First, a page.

The Panzer IV is normally described as having been the mainstay of the German tank forces during the Second World War, but that is actually somewhat misleading. While it is true that the Panzer IV was the only German tank to remain in production for the entire duration of the war, for the first three of those years it was a close support weapon produced in relatively small numbers. It was only after the appearance of the long-gun armed Ausf F2 in the summer of 1942 that the Panzer IV became a potent tank killer, and its heyday came during 1943, when for a short period between the gradual disappearance of the Panzer III and the entry into service of the Panther it was indeed the backbone of the Panzer forces.
The original Panzer IV was designed to operate in support of the Panzer III. That tank, initially armed with a 3.7cm KwK L/46.5 gun and firing armour piercing rounds, was expected to act as the German Army’s tank killer. The Panzer IVs would follow behind, and would use their 75mm howitzer firing high explosives to destroy soft skinned targets such as enemy anti-tank guns, which were not particularly vulnerable to armour piercing shells.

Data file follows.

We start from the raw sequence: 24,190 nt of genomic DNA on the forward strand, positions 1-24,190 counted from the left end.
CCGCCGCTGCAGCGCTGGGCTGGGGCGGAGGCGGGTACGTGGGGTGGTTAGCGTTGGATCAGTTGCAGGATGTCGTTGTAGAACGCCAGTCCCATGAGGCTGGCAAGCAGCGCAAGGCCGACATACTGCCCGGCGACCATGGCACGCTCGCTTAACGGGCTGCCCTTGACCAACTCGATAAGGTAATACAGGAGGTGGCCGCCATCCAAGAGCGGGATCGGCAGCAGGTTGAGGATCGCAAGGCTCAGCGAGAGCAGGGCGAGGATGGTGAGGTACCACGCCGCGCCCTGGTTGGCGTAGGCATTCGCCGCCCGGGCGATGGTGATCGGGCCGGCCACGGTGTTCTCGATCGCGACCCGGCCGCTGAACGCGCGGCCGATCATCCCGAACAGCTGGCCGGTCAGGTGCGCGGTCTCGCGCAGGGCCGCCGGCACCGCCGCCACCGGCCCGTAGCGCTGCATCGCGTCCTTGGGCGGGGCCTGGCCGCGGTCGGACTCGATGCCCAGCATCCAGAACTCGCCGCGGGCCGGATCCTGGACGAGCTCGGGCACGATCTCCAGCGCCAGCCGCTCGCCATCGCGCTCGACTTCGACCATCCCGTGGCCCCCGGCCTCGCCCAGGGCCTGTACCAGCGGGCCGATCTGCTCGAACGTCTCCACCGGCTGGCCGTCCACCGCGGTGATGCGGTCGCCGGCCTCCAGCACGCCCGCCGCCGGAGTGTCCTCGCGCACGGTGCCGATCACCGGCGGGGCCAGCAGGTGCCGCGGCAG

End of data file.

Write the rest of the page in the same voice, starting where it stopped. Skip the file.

The Panzerkampfwagen IV Ausf D was the fourth production version of the Panzer IV medium support tank, and saw the first increase in the thickness of the side and rear armour. The 15mm armour of the Ausf A-C was replaced by 20mm armour.Of the original order for 248 tanks, 229 were completed as Panzer IVs, while the remaining chassis were used to produce two self-propelled guns, sixteen bridge laying tanks and one ammunition carrier. Late Ausf Ds were produced with 30mm armour plates bolted and welded to the front of the superstructure and hull, and 20mm plates bolted to the sides.
The production of the Ausf D meant that by May 1940 every tank detachment could have a medium tank company of between six and eleven Panzer IVs, and on 10 May 1940 the Panzer divisions that were to take part in the campaign in the west were equipped with 280 Panzer IV Ausf A-Ds. The Ausf D served in France, the Balkans, Africa and Russia, remaining in combat until the last survivors were destroyed early in 1944. A number of Ausf Ds were withdrawn from the front line in 1943, rearmed with longer 7.5cm KwK L/48 guns and used for training purposes.